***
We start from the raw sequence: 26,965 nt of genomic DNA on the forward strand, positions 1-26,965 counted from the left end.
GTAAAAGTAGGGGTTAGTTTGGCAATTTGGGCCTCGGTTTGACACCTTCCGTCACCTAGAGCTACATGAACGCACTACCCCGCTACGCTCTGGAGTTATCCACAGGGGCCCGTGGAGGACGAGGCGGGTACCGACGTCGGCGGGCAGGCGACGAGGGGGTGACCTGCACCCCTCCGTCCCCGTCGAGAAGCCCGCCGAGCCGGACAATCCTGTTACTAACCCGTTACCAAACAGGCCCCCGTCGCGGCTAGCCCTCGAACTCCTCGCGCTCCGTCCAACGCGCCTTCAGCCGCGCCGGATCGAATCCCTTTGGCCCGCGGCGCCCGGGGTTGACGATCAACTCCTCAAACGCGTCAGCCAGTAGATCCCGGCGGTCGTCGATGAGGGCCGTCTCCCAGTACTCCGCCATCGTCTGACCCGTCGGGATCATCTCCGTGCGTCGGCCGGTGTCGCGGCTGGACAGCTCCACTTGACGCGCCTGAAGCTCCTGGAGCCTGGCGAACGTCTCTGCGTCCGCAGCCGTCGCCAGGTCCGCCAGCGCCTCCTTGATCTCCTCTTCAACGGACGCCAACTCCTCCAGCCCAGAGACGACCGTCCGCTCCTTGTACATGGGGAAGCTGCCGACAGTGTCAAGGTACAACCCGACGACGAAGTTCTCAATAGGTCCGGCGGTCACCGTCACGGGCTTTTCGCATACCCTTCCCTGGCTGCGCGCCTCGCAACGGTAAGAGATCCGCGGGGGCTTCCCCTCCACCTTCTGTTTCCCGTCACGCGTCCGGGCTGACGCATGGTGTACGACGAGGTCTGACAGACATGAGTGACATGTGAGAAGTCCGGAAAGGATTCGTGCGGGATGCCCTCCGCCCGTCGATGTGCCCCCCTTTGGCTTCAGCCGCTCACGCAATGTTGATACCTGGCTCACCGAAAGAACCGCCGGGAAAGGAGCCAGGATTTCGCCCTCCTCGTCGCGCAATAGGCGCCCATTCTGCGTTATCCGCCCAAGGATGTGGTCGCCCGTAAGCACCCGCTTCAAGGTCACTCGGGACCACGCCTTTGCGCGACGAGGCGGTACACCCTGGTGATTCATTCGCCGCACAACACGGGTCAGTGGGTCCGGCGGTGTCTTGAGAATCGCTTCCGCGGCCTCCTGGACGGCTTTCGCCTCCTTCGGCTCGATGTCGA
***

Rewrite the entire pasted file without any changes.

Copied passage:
We start from the raw sequence: 26,965 nt of genomic DNA on the forward strand, positions 1-26,965 counted from the left end.
GTAAAAGTAGGGGTTAGTTTGGCAATTTGGGCCTCGGTTTGACACCTTCCGTCACCTAGAGCTACATGAACGCACTACCCCGCTACGCTCTGGAGTTATCCACAGGGGCCCGTGGAGGACGAGGCGGGTACCGACGTCGGCGGGCAGGCGACGAGGGGGTGACCTGCACCCCTCCGTCCCCGTCGAGAAGCCCGCCGAGCCGGACAATCCTGTTACTAACCCGTTACCAAACAGGCCCCCGTCGCGGCTAGCCCTCGAACTCCTCGCGCTCCGTCCAACGCGCCTTCAGCCGCGCCGGATCGAATCCCTTTGGCCCGCGGCGCCCGGGGTTGACGATCAACTCCTCAAACGCGTCAGCCAGTAGATCCCGGCGGTCGTCGATGAGGGCCGTCTCCCAGTACTCCGCCATCGTCTGACCCGTCGGGATCATCTCCGTGCGTCGGCCGGTGTCGCGGCTGGACAGCTCCACTTGACGCGCCTGAAGCTCCTGGAGCCTGGCGAACGTCTCTGCGTCCGCAGCCGTCGCCAGGTCCGCCAGCGCCTCCTTGATCTCCTCTTCAACGGACGCCAACTCCTCCAGCCCAGAGACGACCGTCCGCTCCTTGTACATGGGGAAGCTGCCGACAGTGTCAAGGTACAACCCGACGACGAAGTTCTCAATAGGTCCGGCGGTCACCGTCACGGGCTTTTCGCATACCCTTCCCTGGCTGCGCGCCTCGCAACGGTAAGAGATCCGCGGGGGCTTCCCCTCCACCTTCTGTTTCCCGTCACGCGTCCGGGCTGACGCATGGTGTACGACGAGGTCTGACAGACATGAGTGACATGTGAGAAGTCCGGAAAGGATTCGTGCGGGATGCCCTCCGCCCGTCGATGTGCCCCCCTTTGGCTTCAGCCGCTCACGCAATGTTGATACCTGGCTCACCGAAAGAACCGCCGGGAAAGGAGCCAGGATTTCGCCCTCCTCGTCGCGCAATAGGCGCCCATTCTGCGTTATCCGCCCAAGGATGTGGTCGCCCGTAAGCACCCGCTTCAAGGTCACTCGGGACCACGCCTTTGCGCGACGAGGCGGTACACCCTGGTGATTCATTCGCCGCACAACACGGGTCAGTGGGTCCGGCGGTGTCTTGAGAATCGCTTCCGCGGCCTCCTGGACGGCTTTCGCCTCCTTCGGCTCGATGTCGA